The key to long-term satisfaction and retention? Job matching

You’ve just landed yourself a new job. You feel valued. More confident about your future. Friends and family are happy for you, and celebrate your success.

If you have a disability, the jubilation will often be greater. For families that might have only felt anxiety about an individual’s future, this new job can be life-changing for everybody.

But imagine that dreamt-of job quickly going pear-shaped and vanishing into thin air. The confusion and distress of it. The recriminations. More often than not, both in the workplace and in the home, it is assumed that the job loss is the worker’s fault. This can have devastating effects on individuals and families. The job seeker’s sense of failure can be profound and self-perpetuating.

When we have a close look at what went wrong, we often see the real culprit: the disability employment service has simply not done its homework.

I have so many examples of people and families unnecessarily traumatised by the loss of jobs that were never going to be sustainable in the first place. Where employer expectations are realised too late, or where nobody has had the patience to allow a job seeker’s talents and desires to unfold. I have been guilty of this myself – I know it takes time to build the skills and intuition to place a job seeker in the right job.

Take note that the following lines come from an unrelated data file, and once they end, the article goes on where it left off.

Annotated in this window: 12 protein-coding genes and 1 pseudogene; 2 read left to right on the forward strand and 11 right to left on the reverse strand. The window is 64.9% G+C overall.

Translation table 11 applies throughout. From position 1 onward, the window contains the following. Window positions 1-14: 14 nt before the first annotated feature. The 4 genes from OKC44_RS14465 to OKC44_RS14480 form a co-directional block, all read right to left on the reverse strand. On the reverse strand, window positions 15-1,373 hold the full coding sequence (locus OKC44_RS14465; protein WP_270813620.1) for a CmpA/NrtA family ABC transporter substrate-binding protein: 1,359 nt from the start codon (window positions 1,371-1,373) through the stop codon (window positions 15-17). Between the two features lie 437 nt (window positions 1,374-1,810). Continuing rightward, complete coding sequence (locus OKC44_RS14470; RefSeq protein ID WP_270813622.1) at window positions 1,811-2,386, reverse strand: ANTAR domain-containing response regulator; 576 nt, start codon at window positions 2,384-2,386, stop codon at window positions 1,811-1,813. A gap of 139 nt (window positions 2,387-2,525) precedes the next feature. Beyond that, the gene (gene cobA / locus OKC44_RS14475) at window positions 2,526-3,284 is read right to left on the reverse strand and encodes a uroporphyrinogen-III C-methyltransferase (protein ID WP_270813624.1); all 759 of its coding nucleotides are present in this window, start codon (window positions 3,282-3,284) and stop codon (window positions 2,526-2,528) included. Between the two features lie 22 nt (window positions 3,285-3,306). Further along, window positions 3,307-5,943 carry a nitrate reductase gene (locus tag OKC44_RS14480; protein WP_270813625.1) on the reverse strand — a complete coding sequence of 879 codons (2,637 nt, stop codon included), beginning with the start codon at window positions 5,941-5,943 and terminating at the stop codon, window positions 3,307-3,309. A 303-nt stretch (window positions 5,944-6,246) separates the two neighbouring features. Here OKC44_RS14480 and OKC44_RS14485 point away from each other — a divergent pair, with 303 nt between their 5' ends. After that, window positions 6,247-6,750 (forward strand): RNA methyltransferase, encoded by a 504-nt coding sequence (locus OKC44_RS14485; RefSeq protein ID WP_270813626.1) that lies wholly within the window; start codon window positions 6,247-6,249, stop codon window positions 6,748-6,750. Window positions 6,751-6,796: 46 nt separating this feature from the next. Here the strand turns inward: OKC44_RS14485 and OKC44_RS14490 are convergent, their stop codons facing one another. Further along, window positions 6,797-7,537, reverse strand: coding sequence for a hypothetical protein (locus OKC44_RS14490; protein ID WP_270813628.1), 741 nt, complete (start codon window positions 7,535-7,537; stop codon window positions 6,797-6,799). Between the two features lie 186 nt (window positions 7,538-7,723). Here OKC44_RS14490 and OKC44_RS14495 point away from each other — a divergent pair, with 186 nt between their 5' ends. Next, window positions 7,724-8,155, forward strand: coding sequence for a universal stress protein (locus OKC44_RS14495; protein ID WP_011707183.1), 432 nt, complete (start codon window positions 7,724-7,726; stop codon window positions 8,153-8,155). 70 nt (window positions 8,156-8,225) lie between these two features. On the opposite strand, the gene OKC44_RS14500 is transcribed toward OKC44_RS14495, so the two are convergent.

I talk a lot about job retention. That’s because it’s impossible for me to overstate how important it is! How can anybody – with or without disability – achieve financial independence without maximum work participation and long-term job retention?

And what is the key to long-term satisfaction and retention? Two words: job matching.

It’s essential for the employment service to find work that fits the candidate rather than sourcing candidates that fit the work. It may appear to be a subtle difference but it’s a vital indicator.

Facilitating job matches requires considerable skill and is the mark of an effective employment consultant. We need to ask open questions and truly listen to the answers. We need to fully understand the demands of the job and the skills of the worker.

Combined with flexible post-placement support, individualised job matching achieves a retention rate of 80 per cent beyond six months, as opposed to an ad hoc approach achieving just 50 per cent.

Success comes in the form of a job that is matched to the job seeker’s aspiration and ability.

- Martin Wren